The search for quality content is also what pushed many a brand to launch its own webseries in 2016. “They allow you to reach audiences on a regular basis and incorporate the brand in a contextualized manner without generating an advertising rejection phenomenon. That’s a highly convincing argument at a time when the use of adblockers is in constant progression!”

Another major impact of social networks for viral videos is the increasing presence of influencers such as YouTubers and bloggers among others. “In the past, brands would approach YouTubers to incorporate themselves in their universes. Today, it’s the opposite. YouTubers welcome brands into their universes. There exists a co-creation dynamic and more freedom is given to YouTubers because they know their communities best.”

Social network branding also influences how videos are structured and dressed up. Marie Dollé explains that social networks allow brands to speak up differently: “Not only can brands propose longer formats than TV spots, but they also speak to new generations by telling a story about their identity, their territory, and their values. It’s what we refer to as storytelling.” Videos adopt new trendy scripts, and it has become common practice to use emojies and other Snapchat filters in videos. It’s a way of showing a young audience that the brand is in tune with its time.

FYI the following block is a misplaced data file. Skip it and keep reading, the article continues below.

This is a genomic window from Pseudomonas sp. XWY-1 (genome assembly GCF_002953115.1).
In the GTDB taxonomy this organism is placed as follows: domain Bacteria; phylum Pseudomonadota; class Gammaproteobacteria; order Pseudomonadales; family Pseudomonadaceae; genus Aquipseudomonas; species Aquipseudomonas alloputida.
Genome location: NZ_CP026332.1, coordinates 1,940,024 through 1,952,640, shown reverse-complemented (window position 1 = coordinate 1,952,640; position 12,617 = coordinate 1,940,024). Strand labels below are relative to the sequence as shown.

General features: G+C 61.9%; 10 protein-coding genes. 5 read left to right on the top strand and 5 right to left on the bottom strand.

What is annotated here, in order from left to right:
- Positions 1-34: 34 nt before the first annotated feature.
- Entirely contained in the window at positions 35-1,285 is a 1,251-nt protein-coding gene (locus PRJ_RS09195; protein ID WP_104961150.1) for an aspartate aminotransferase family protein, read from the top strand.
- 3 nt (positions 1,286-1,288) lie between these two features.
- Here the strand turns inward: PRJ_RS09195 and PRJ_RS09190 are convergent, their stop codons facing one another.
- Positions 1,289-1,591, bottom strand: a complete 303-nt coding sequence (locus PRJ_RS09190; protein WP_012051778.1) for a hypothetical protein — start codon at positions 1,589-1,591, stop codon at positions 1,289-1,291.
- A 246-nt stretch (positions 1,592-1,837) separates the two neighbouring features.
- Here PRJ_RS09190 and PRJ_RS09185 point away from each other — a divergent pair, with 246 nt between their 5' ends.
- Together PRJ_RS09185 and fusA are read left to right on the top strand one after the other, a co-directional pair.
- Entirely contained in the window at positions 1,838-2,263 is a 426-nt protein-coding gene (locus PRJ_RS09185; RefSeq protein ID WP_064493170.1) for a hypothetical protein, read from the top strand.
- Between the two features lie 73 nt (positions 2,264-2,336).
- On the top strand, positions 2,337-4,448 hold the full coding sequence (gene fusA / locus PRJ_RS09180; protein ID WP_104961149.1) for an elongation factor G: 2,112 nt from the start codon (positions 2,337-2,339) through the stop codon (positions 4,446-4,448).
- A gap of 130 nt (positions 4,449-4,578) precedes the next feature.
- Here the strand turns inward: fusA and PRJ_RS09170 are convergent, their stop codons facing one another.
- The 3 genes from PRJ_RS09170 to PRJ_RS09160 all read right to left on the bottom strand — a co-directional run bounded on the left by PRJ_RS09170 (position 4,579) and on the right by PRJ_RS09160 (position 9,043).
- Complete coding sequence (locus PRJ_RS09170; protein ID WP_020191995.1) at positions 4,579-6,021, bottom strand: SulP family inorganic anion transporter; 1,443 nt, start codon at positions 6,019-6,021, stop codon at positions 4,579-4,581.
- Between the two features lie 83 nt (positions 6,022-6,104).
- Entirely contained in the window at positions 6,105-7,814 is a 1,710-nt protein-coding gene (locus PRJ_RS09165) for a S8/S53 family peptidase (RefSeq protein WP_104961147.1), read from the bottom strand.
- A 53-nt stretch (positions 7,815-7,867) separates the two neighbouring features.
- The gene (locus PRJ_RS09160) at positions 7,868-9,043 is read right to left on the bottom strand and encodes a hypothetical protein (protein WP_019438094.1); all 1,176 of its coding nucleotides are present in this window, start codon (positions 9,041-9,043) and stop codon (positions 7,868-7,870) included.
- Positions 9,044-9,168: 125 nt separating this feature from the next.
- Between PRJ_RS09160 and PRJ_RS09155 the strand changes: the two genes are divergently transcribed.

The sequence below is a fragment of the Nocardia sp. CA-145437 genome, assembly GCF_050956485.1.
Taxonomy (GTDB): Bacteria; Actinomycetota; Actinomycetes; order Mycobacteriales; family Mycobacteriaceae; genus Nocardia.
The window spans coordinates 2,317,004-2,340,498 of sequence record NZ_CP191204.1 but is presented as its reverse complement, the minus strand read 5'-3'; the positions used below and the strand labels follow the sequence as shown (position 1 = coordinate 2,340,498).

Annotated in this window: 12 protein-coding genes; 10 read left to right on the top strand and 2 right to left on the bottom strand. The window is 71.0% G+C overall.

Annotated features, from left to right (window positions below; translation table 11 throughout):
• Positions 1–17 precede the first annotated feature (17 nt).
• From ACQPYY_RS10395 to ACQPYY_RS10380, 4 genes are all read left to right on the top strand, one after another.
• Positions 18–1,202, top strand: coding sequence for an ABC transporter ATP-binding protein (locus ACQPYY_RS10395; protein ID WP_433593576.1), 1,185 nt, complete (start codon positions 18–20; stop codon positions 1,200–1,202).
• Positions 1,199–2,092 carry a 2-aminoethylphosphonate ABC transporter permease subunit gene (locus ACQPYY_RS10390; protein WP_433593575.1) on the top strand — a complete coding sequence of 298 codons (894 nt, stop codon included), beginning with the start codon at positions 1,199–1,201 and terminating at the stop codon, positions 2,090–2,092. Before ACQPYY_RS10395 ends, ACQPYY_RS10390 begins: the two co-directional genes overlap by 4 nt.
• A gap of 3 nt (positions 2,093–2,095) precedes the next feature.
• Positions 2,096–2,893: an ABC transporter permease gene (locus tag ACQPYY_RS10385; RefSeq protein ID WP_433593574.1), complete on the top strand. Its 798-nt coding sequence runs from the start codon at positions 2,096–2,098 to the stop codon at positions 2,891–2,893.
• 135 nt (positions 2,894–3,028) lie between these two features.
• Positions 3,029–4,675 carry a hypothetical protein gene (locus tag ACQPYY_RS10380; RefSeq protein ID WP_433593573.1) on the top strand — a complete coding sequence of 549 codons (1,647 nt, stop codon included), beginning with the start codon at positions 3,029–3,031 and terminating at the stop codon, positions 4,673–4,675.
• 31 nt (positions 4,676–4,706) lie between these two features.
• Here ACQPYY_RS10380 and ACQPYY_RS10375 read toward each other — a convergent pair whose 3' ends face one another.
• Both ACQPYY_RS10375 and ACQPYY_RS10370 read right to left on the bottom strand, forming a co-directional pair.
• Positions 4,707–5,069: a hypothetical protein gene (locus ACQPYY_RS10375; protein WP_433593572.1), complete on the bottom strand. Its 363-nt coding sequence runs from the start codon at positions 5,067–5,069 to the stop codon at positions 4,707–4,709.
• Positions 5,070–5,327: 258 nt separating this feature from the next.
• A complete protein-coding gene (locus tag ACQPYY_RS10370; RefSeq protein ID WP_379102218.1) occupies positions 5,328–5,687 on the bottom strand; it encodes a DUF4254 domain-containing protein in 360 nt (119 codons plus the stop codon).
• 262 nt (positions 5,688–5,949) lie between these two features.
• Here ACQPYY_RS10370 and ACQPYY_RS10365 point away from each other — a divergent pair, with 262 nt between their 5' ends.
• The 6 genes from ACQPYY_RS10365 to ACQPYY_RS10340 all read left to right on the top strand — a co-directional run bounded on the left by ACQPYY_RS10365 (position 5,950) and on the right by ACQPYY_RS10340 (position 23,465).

What does the future hold?

The marriage of video and social networks is still in its early stages. The phenomenon is set to accelerate given the systemization of live streaming and the announced development of 360 videos and virtual reality, namely on Facebook. Certain actors like Snap (Snapchat’s parent company) seem to be betting more on augmented reality. Evan Spiegel’s company, which today promotes itself as a “camera company,” should continue to innovate by proposing hybrid formats that are at the crossroads of its camera glasses and the drones that Evan Spiegel’s firm is speculated to be working on… To be continued in our next video!

Alexandre Pierrin
Alexander Pierrin works as a writer/director on projects ranging from documentaries to humoristic webseries and radio performances. He wrote and directed the fictional webseries “doXa” for Studio 4 (France Télévision) as well as SURVIVRE, a documentary webseries on survivalists for the IRL platform (France Télévision). Finally, he was nominated for the “Prix SACD-Longueur d’ondes de la Fiction radiophonique humour 2018” for the collective creation Yoga Citoyen.